Parliament resumes this week

Parliament will kick off in 2018 tomorrow (Tuesday 30 January). The order paper includes:

  1. Electoral Integrity Amendment Bill – first reading
  2. Misuse of Drugs (Medicinal Cannabis) Amendment Bill – first reading
  3. Education (Teaching Council of Aotearoa) Amendment Bill – first reading
  4. Social Security Legislation Rewrite Bill – second reading
  5. Conservation (Infringement System) Bill – first reading
  6. Dairy Industry Restructuring Amendment Bill (No 2) – first reading

So the new Government is busy implementing their policies, but this is just the beginning of an ambitions programme. Much of this was signalled in Labour’s 100 day pledge, but that is mostly initiating things that will take some time.

Henry Cooke (Stuff): 100 days is almost up, but the real fight is just beginning

After five weeks off, Parliament will finally sit again on Tuesday, just in the nick of time for the new Government.

The deadline for their talked-up “100-day plan” of 17 goals is this Saturday.

Before then Prime Minister Jacinda Ardern and National leader Bill English will both give major speeches on Wednesday, hers on child poverty, his a scene-setting “state of the nation” speech to supporters. Ardern will also speak at Laneway festival on Monday.

So political junkies will have a lot of words to digest this week.

…the 100-day plan will not really end on the 100th day of the sixth Labour government.

The battles set up over the last two and a half months will last through until at least 2019, and possibly longer.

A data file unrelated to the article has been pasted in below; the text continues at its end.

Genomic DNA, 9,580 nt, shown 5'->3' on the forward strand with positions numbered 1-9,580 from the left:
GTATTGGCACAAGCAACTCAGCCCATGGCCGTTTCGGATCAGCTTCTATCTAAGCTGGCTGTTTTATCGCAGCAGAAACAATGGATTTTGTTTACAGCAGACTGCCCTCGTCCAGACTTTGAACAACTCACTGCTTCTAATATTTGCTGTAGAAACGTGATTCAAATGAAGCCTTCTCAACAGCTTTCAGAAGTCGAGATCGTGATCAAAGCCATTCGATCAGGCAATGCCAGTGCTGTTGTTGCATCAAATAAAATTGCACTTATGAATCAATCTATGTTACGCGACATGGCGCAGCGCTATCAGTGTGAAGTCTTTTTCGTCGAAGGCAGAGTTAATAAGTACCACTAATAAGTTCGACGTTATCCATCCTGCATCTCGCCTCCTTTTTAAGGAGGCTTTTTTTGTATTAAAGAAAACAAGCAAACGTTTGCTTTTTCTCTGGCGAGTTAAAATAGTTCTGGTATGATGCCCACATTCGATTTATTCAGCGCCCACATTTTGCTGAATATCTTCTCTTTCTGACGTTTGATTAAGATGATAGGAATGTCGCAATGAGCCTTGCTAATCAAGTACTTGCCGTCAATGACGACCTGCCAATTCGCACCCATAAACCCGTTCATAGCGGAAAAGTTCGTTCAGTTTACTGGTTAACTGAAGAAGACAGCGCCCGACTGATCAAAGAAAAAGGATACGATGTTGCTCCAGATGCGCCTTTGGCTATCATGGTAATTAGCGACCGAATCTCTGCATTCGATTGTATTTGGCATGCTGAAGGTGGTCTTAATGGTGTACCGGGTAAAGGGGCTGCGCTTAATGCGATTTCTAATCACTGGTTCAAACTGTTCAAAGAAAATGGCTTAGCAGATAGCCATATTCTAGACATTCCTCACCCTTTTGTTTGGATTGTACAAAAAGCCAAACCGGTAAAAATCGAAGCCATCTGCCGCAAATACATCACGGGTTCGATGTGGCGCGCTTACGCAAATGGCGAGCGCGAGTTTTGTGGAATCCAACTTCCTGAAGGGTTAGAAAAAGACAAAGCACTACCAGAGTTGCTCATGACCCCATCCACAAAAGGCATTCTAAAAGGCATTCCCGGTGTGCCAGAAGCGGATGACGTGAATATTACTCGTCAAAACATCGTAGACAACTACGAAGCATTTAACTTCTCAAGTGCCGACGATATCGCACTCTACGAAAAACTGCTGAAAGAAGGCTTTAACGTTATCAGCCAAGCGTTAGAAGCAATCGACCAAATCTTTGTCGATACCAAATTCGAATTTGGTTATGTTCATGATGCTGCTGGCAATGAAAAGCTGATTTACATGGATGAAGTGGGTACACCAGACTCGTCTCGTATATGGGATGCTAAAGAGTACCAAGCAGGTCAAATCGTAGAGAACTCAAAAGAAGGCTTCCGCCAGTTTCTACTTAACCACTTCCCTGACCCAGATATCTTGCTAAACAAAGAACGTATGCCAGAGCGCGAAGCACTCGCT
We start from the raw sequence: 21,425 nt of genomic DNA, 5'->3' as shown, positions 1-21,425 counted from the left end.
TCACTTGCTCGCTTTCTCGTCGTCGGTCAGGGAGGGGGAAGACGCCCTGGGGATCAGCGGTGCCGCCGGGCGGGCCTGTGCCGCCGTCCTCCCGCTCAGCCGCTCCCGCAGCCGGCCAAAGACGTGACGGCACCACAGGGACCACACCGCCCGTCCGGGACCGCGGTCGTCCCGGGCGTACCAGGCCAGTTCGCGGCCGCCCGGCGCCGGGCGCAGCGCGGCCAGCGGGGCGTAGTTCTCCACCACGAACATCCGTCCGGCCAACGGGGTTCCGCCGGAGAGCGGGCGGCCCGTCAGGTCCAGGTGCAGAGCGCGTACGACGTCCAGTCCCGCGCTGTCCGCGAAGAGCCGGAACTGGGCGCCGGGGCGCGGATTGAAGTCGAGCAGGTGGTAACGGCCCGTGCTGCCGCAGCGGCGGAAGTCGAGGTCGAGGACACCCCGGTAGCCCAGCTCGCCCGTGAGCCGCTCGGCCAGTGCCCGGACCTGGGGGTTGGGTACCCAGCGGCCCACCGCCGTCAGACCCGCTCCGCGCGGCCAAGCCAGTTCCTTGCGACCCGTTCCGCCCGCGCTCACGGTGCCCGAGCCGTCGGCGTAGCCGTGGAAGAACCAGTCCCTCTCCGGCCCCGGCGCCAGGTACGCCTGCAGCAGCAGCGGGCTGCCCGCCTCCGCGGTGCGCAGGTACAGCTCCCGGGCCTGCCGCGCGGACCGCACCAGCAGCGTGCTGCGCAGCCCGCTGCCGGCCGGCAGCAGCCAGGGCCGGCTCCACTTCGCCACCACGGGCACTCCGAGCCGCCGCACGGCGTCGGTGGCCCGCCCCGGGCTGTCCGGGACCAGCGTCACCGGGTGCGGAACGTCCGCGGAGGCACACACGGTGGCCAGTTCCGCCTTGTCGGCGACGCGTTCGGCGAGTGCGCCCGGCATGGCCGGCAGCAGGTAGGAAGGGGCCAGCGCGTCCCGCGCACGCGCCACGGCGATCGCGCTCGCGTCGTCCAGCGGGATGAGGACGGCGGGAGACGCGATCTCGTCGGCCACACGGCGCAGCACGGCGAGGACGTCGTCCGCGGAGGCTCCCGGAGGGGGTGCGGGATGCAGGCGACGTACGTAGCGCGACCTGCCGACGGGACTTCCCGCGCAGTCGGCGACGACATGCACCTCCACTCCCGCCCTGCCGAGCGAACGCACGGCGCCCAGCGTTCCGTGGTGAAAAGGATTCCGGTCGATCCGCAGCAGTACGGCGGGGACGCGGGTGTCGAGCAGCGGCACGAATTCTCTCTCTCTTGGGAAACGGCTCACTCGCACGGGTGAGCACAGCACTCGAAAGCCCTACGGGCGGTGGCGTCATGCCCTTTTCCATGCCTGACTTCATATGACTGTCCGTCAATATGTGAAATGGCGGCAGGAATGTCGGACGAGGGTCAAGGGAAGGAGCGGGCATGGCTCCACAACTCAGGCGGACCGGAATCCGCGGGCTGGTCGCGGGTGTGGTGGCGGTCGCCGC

Of those 17 tasks in the 100-day plan just three are left: the establishment of an inquiry into abuse in state care, the introduction of workplace legislation, and new legislation to put a child poverty measure into our official statistics.

These are all just the beginning of something much larger.

In fact, almost all of the 17 goals are simply the start of something: legislation introduced, working groups set up, inquiries established.

Outside of the education portfolio little about New Zealand has materially changed since Ardern became Prime Minister.

Good legislation takes time, as does good social policy waiting for funding allocations (this will really kick off in the annual budget in May). There is one certainty – there is never enough money to meet all needs and wants.

Governments work slowly because it matters that they get things right the first time, and financial changes naturally shape themselves around financial years.

By the middle of the year poor and middle income families will be receiving a lot more from Working for Families and a lot more paid parental leave if their families grow.

But the families package, as expensive as it is, is not a structural change to the way New Zealand operates: it’s a shift in funding from tax relief to various benefits already administered by the Government, and a single new one – the simple Winter Energy Payment.

In the immediate term these kind of funding shifts can change individual lives, but this Government clearly has ambitions beyond that, for change that can’t be undone by a future Finance Minister short on cash.

Those kinds of changes – kicked off by the 100-day plan, but nowhere near completed – will dominate the term.

And unless a promise is broken it won’t all happen this term – the tax working group will make recommendations, but Ardern has committed to going to another election before implementing tax changes.

Political scientists don’t generally think that big speeches like the ones coming up this week matter, but politicians definitely do.

It’ll be worth watching both of them to see how each leader is planning to take on the battles this year will bring.